While hiking back up for my third run, I overheard a descending hiker mention that “you only see snow in July so many times in your life.” That is true for hikers and die hard skiers alike. Having now skied in July four times, I almost started to think of it as a regular occurrence. Something to be expected as normal and just another part of my season. Which it is. But that comment in passing reminded me that no ski day should be taken for granted, especially a July ski day.
MadPatSki and I partnered up for our second July Tuckerman outing. This time around I didn’t mention the lack of rain nor bugs and things seemed to go much better. I might as well have commented on the temperature as the sun beat down on us all the way to HoJo’s.
We got another leisurely start resulting in auxiliary lot parking due to the double holiday and resulting hiking crowds. Before starting up the Tuckerman Ravine Trail, we were passed by a large group of a dozen skiers, riders, and friends who we soon caught up with due to a moose crossing the trail. The sight of that many skiers and riders on the Tuckerman Ravine Trail in July was more stunning than seeing a moose cross the trail a dozen feet away.
One of the benefits of having so many skiers and riders hiking the Tuckerman Ravine Trail is fewer questions. Either skiing in July seems more normal or the dumbfounded questions are spread out between more skiers and riders. A lone duo or two groups of skiers seem to get inundated with far more questions about intent and plausibility of remaining snow.
Our fears of excessive crowding and out of control newbies were unfounded. Aside from the large group, only a half dozen other skiers were making turns and many skiers and riders from the large group only took a single token run. Despite some first timers to the ravine, everyone skied and rode well and good times were had by all. The large group setup shop bringing beers and barbecue to the ravine and a semi-carnival like atmosphere ensued. Things only got slightly out of control when a cross patch snowball fight ensued. One benefit of having so many people in the ravine was the ample photography opportunities:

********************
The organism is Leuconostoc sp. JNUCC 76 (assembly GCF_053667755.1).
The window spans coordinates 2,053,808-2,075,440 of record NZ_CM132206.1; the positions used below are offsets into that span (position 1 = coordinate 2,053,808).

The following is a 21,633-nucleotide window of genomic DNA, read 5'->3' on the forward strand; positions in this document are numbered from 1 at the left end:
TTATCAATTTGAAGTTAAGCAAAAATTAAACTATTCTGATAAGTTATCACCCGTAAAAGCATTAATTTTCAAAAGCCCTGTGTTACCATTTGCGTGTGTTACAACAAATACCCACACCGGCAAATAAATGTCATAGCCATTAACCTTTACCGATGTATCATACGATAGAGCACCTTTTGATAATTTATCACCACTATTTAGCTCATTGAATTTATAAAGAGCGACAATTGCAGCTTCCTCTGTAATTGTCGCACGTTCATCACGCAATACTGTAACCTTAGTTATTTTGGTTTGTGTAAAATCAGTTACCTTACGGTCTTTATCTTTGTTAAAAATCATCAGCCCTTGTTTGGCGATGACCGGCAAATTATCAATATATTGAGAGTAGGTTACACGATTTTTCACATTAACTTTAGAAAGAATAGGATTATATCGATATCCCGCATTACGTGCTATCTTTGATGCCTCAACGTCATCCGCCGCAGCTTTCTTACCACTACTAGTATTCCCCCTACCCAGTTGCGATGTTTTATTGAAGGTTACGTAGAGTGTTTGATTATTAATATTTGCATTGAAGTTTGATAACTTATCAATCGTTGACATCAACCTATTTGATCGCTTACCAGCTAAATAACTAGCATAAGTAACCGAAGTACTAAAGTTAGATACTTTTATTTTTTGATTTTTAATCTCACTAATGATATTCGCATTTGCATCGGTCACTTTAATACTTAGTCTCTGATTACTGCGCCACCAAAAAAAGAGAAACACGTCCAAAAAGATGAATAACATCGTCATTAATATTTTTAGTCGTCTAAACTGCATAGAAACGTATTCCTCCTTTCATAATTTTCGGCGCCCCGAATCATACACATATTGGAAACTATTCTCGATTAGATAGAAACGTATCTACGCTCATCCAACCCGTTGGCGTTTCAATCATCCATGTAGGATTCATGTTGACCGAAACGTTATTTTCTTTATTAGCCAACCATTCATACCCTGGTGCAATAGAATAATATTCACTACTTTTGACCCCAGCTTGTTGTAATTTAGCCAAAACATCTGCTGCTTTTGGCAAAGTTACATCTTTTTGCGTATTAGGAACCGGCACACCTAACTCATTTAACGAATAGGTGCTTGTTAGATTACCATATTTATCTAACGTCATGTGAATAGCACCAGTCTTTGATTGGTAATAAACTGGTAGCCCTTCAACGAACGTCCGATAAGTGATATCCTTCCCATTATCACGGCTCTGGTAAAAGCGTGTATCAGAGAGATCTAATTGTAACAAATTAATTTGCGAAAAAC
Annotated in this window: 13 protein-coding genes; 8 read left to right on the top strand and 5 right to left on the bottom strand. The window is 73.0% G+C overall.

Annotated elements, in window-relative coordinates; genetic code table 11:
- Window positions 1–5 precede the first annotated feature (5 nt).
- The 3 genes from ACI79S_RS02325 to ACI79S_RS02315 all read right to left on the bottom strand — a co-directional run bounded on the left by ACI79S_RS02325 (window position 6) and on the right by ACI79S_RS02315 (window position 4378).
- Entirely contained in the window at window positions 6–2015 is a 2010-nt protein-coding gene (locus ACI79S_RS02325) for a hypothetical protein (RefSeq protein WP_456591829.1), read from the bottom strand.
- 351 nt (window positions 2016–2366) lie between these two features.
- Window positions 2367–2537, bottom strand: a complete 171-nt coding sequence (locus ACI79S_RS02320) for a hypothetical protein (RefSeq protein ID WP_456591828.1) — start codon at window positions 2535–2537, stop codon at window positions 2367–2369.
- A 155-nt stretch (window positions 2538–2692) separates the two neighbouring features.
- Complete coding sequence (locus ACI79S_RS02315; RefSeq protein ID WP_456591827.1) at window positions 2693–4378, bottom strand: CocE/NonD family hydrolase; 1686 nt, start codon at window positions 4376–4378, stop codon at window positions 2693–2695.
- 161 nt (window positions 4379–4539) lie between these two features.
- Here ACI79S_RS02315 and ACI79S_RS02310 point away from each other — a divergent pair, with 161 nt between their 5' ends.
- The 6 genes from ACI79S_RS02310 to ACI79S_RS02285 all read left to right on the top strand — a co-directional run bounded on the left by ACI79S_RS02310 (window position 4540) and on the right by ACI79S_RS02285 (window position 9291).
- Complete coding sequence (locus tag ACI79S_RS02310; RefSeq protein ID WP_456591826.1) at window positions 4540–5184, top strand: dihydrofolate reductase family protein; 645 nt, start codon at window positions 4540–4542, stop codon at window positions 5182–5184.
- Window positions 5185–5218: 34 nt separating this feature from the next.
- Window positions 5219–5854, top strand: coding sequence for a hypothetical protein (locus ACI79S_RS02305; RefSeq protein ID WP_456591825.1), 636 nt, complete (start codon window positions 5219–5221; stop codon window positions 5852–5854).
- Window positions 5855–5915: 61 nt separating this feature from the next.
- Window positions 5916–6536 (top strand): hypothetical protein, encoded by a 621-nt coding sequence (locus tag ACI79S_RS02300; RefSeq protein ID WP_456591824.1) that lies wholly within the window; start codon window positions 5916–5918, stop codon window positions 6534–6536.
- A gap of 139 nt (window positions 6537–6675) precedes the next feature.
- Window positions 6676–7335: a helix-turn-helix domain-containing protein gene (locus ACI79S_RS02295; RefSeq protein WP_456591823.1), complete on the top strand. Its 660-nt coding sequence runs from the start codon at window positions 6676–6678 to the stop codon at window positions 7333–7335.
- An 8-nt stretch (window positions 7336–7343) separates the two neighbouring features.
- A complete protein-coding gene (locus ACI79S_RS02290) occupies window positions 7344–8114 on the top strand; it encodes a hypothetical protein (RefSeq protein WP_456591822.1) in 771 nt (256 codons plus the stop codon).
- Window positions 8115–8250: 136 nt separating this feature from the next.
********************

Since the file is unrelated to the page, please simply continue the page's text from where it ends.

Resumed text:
The snow patch was in great shape with minimal undermining on the edges, easy access, and a worry free dismount. While not the most snow I have seen in the Ravine in July, it certainly skied the best out of my four July days.
My first turns were tentative as I was skiing for only the second time in two months in a somewhat spicy situation. But the snow was excellent and my skiing was substantially stronger on subsequent runs. By the third run, I found the snow to be exquisite and I couldn’t help letting out a holler of excitement. Normally I find that the turns themselves are not truly worth the effort in July. But that was not the case today. The turns were exceptional. Even though there was only 150 vertical feet, every single vertical foot was a joy to ski.
Small ruts and a few mini bumps began forming due to the volume of skiers and riders tackling the snow patch. Things only got better when the sun came out from behind the clouds and corned the snow. However the sun also sapped my energy and water reserves. Despite wanting one more run, I had to settle for six due to the heat and resulting fatigue.
The only questions remaining is whether or not this concludes my 2010-2011 season or not…